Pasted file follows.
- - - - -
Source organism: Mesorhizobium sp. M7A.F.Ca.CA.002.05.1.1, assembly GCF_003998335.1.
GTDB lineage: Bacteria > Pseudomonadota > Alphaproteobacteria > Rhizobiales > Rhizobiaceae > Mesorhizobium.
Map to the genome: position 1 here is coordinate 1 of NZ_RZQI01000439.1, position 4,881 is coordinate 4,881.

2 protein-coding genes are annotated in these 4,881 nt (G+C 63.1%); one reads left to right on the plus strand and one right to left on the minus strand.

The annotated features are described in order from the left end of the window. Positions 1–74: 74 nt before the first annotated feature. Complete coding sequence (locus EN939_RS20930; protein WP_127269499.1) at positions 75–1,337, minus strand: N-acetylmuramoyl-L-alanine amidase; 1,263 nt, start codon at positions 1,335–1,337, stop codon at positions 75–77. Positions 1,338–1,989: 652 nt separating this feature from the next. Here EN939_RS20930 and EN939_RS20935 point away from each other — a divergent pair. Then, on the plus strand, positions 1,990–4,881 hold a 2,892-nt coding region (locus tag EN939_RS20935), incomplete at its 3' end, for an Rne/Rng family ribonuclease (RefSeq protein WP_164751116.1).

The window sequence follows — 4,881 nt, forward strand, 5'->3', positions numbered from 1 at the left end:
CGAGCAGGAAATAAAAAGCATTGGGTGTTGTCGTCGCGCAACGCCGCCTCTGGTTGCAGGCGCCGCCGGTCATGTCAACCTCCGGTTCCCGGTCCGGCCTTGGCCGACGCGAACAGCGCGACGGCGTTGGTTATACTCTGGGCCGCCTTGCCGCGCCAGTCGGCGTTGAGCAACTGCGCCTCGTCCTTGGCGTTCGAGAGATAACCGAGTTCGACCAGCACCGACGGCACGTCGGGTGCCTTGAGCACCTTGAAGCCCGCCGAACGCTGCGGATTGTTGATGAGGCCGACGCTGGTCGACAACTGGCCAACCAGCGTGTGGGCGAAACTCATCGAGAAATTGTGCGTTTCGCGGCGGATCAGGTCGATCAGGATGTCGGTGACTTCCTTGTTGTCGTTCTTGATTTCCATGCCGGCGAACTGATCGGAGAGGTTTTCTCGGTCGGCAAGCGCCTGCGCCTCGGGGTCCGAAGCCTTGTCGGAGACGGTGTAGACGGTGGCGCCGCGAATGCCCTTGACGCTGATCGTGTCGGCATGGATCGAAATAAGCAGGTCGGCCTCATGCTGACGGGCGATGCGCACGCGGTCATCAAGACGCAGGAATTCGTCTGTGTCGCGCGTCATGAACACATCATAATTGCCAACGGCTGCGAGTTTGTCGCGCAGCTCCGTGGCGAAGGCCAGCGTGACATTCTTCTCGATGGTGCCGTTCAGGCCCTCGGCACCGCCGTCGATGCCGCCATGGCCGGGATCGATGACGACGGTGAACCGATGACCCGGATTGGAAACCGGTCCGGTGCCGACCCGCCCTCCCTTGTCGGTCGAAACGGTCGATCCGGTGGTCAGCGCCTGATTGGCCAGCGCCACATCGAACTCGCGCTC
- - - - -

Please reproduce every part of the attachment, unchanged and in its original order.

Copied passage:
Source organism: Mesorhizobium sp. M7A.F.Ca.CA.002.05.1.1, assembly GCF_003998335.1.
GTDB lineage: Bacteria > Pseudomonadota > Alphaproteobacteria > Rhizobiales > Rhizobiaceae > Mesorhizobium.
Map to the genome: position 1 here is coordinate 1 of NZ_RZQI01000439.1, position 4,881 is coordinate 4,881.

2 protein-coding genes are annotated in these 4,881 nt (G+C 63.1%); one reads left to right on the plus strand and one right to left on the minus strand.

The annotated features are described in order from the left end of the window. Positions 1–74: 74 nt before the first annotated feature. Complete coding sequence (locus EN939_RS20930; protein WP_127269499.1) at positions 75–1,337, minus strand: N-acetylmuramoyl-L-alanine amidase; 1,263 nt, start codon at positions 1,335–1,337, stop codon at positions 75–77. Positions 1,338–1,989: 652 nt separating this feature from the next. Here EN939_RS20930 and EN939_RS20935 point away from each other — a divergent pair. Then, on the plus strand, positions 1,990–4,881 hold a 2,892-nt coding region (locus tag EN939_RS20935), incomplete at its 3' end, for an Rne/Rng family ribonuclease (RefSeq protein WP_164751116.1).

The window sequence follows — 4,881 nt, forward strand, 5'->3', positions numbered from 1 at the left end:
CGAGCAGGAAATAAAAAGCATTGGGTGTTGTCGTCGCGCAACGCCGCCTCTGGTTGCAGGCGCCGCCGGTCATGTCAACCTCCGGTTCCCGGTCCGGCCTTGGCCGACGCGAACAGCGCGACGGCGTTGGTTATACTCTGGGCCGCCTTGCCGCGCCAGTCGGCGTTGAGCAACTGCGCCTCGTCCTTGGCGTTCGAGAGATAACCGAGTTCGACCAGCACCGACGGCACGTCGGGTGCCTTGAGCACCTTGAAGCCCGCCGAACGCTGCGGATTGTTGATGAGGCCGACGCTGGTCGACAACTGGCCAACCAGCGTGTGGGCGAAACTCATCGAGAAATTGTGCGTTTCGCGGCGGATCAGGTCGATCAGGATGTCGGTGACTTCCTTGTTGTCGTTCTTGATTTCCATGCCGGCGAACTGATCGGAGAGGTTTTCTCGGTCGGCAAGCGCCTGCGCCTCGGGGTCCGAAGCCTTGTCGGAGACGGTGTAGACGGTGGCGCCGCGAATGCCCTTGACGCTGATCGTGTCGGCATGGATCGAAATAAGCAGGTCGGCCTCATGCTGACGGGCGATGCGCACGCGGTCATCAAGACGCAGGAATTCGTCTGTGTCGCGCGTCATGAACACATCATAATTGCCAACGGCTGCGAGTTTGTCGCGCAGCTCCGTGGCGAAGGCCAGCGTGACATTCTTCTCGATGGTGCCGTTCAGGCCCTCGGCACCGCCGTCGATGCCGCCATGGCCGGGATCGATGACGACGGTGAACCGATGACCCGGATTGGAAACCGGTCCGGTGCCGACCCGCCCTCCCTTGTCGGTCGAAACGGTCGATCCGGTGGTCAGCGCCTGATTGGCCAGCGCCACATCGAACTCGCGCTC